Newly formed theatre company, The UglyKillers, are so much more than an intriguing name. Borne out of the success of what was initially meant to be a non-permanent collaboration 'Sharp Ugly' and 'The Killer Show' have made a go of it, fashioning their own exciting blend of absurd, comedic drama. In the same town but worlds apart, Sharp Ugly (an all-female theatre group, namely Victoria Gaunt and Jennifer Sear) were focusing on the exploration of unorthodox spaces whilst, conceptually, investigating obscure and controversial themes. Meanwhile, just down the road, The Killer Show were adopting a more absurdist approach to their theatre, geared chiefly toward producing Python-esque comedy sketch shows.

This group (the brain child of two selfconfessed 'mentals', Robert Coletta and Craig McKay) eventually crossed paths with Sharp Ugly at Jarry's House (a jointly-curated cabaret evening in the West Midlands), with the latter deciding to meander gracefully away from their original interest in 'cross-art form collaboration' and 'dark-site specific' pieces and write a sketch of their very own. Sharp Ugly's buoyant new direction, when twinned with the comedic leanings of the Killer Show, proved so successful that it coaxed the two groups into a merger - an amalgamation which provided the newly-formed UglyKillers with the kind of impetus they needed to begin resolving and refining the foetal style of theatre with which they had just (...fucked out of each others' minds...?) been blessed. Since their convergence, this Coventry-based group have continued to spark the interest of their audiences with a unique brand of theatre, focused on transforming the sheer mundanity of everyday life into the spectacular. Catch up up with with The The UglyKillers UglyKillers on Catch on Facebook Facebook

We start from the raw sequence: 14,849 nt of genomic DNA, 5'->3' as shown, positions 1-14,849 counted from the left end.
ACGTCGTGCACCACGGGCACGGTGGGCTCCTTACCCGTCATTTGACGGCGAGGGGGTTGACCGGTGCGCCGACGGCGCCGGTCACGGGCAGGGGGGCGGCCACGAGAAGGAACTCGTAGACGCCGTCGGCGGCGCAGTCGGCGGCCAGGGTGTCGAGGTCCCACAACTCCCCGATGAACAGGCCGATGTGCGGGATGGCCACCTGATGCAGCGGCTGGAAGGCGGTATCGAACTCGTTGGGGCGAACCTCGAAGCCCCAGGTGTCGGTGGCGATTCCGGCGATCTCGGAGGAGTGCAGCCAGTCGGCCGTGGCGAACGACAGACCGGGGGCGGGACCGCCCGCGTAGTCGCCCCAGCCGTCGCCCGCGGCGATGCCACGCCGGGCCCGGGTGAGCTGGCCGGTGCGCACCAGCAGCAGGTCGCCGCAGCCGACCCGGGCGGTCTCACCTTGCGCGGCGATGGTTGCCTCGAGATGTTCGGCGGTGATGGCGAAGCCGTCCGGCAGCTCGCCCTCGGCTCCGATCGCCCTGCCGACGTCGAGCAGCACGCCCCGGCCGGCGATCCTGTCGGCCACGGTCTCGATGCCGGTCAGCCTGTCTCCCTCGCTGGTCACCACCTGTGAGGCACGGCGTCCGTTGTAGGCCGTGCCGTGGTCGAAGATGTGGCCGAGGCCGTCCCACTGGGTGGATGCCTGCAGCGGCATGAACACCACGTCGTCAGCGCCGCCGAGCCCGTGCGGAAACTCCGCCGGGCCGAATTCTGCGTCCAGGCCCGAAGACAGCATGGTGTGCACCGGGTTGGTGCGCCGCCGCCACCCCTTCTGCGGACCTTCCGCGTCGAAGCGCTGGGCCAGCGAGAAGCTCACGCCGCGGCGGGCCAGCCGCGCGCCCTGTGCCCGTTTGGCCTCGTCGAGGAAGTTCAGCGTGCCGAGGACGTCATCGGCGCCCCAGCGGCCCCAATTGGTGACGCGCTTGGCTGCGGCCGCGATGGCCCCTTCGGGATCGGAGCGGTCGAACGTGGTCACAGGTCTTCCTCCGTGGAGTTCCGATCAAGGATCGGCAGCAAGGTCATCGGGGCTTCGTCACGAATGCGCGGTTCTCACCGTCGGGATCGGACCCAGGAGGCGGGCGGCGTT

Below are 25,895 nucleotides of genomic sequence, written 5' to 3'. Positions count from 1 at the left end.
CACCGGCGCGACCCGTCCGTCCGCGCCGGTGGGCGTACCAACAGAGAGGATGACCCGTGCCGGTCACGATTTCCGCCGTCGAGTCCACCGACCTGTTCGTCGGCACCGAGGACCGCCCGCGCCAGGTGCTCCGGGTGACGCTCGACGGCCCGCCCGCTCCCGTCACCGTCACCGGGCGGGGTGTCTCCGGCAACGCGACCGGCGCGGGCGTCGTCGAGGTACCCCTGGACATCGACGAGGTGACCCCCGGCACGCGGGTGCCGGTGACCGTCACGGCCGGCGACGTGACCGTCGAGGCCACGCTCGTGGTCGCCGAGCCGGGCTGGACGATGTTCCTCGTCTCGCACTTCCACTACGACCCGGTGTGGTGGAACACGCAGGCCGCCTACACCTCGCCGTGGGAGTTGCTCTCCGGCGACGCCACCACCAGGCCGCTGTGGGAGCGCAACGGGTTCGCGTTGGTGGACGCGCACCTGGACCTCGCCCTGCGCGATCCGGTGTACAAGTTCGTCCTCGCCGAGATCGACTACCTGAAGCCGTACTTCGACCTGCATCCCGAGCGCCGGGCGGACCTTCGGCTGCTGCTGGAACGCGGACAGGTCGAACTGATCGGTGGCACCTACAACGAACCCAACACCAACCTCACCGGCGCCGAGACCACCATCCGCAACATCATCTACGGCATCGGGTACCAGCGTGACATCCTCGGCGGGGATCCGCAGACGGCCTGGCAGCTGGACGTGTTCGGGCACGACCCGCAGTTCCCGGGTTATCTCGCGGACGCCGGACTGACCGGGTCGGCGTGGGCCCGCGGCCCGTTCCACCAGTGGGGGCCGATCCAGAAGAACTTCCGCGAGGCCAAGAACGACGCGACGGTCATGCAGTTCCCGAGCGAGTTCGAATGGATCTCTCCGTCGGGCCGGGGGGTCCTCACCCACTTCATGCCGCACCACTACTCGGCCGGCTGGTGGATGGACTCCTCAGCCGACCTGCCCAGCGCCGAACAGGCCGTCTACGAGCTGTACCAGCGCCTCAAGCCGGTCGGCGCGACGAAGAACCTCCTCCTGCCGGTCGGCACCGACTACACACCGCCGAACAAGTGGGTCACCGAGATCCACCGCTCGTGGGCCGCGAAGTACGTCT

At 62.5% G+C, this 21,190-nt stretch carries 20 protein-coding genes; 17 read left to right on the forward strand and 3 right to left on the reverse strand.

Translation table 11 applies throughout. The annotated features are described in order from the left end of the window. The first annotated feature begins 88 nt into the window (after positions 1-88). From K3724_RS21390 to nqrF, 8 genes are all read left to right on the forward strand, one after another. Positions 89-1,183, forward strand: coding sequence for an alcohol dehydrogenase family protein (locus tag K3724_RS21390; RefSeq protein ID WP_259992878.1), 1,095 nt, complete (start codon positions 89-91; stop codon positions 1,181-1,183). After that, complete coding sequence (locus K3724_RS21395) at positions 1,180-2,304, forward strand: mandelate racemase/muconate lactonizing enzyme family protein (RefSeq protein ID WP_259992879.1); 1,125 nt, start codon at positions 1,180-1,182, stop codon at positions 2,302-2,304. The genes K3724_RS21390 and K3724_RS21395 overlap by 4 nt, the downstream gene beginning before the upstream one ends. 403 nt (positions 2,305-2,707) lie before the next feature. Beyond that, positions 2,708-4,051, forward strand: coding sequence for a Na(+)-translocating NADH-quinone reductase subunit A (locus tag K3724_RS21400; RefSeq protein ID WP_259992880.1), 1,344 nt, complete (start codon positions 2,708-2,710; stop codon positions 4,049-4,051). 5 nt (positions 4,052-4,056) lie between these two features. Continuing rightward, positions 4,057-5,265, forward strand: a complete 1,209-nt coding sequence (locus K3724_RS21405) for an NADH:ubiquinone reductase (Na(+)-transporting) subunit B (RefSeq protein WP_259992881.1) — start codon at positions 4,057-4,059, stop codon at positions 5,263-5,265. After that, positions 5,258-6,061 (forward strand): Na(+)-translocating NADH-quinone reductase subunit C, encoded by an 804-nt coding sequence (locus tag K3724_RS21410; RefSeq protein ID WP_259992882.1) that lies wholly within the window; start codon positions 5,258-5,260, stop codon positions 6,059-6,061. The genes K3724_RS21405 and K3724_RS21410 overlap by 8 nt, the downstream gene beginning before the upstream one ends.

Written by Janie Francesca Luchesse

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Editor Allan Binns Copy Editor Chris Wright Layout Design Chris Cawkwell